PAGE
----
The Hajj Pilgrimage: How to tackle the challenges of large-scale gatherings
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The Hajj Pilgrimage: How to tackle the challenges of large-scale gatherings

The figures

The Hajj Pilgrimage: How to tackle the challenges of large-scale gatherings

In Islam, the Hajj is an annual pilgrimage that starts on 9th August, a significant religious event for Muslims. The pilgrimage involves following the Prophet Muhammad's journey to Mecca back in 632AD for Muslims to cleanse themselves of sin. This religious experience should be carried out by every Muslim who has the physical, mental, and financial capability at least once in their life.

Over the past 19 years, on average, 2,362,528 Muslims have attended Mecca. To put this in perspective, Mecca's population as of 2019 is 2,004,888. Essentially, Mecca more than doubles in population over the six-day pilgrimage window every year. With so many people comes a lot of challenges and risks — so, how is a mass gathering like the Hajj made possible and safe?

The figures

The amount of people participating in this pilgrimage has increased steadily between the years 1999 and 2012, resulting in the highest-ever number of pilgrims in 2012 at 3,161,573. This led to quotas and restrictions being placed per country by the Saudi government — and 1 million fewer pilgrims in 2013.

Nevertheless, even though restrictions were put in place, there are still hazards of large crowds. Stampedes had happened during the Hajj before, but the worst occurred in 2015. The resulting questions and concerns surrounding the event led to another fall in numbers in 2016 as many chose to boycott the gathering.

After this boycott, numbers of pilgrims rose.. It is predicted that by 2030, numbers could reach 6 million. With this in mind, how do authorities manage such a colossal number of people?

The challenges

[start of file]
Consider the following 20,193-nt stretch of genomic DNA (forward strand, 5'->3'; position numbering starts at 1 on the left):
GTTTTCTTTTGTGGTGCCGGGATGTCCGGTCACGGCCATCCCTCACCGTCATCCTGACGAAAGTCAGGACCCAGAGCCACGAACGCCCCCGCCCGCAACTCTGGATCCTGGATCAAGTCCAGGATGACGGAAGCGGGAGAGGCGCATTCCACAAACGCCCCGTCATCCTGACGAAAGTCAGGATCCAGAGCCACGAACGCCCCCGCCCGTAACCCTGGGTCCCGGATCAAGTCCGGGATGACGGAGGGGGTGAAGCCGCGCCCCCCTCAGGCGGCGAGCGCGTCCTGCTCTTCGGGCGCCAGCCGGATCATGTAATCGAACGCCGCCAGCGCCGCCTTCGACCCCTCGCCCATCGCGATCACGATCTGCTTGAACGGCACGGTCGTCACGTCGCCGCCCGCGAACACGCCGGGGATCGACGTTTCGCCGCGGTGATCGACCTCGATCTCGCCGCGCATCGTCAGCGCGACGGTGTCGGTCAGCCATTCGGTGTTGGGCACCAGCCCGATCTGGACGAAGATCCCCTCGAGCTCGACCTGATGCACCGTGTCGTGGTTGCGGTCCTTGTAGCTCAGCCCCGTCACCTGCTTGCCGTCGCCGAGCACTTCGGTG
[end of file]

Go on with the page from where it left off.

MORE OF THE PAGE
With these figures, the most apparent risk is stampedes or people being crushed. In such events, those present are unable to control their movements due to being pushed and lifted by pressure-ripples of a tightly packed crowd. This means density numbers need to be managed to fine detail.

Risk management involves crowd simulation software. Maher Saleh Abolkhour from the King Abdul Aziz University used such software to analyze and predict the movement of crowds at the Hajj.


The Al-Masjid al-Haram is an open area in the pilgrimage. Using crowd simulation software, Maher was able to re-run the simulation of a huge crowd in this space, recording predicted behavior and the rise and fall of crowd density. This, in turn, allowed Maher to create different models, moving gates and fences and re-running the simulation to see how these changes would affect crowd behavior.

To improve the route for crowd safety, Jamarat Bridge, home to the stoning of devil rituals, was redesigned. In 2016, 308 escalators were installed, alongside six-passenger lifts, two ambulance elevators, and two helipad elevators.

The Saudi government introduced a fleet of ambulances dedicated to the pilgrimage. According to reports by the Independent, each ambulance is considered to be its own intensive-care unit.

As the Hajj is a significant part of a Muslim's religion, it's certainly an improvement to see engineering, research, and software stimulation ensuring the safety of pilgrims. With figures expected to rise, it's important that the route is made safe for all of those planning to attend.

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This article has not been reviewed by Odyssey HQ and solely reflects the ideas and opinions of the creator.
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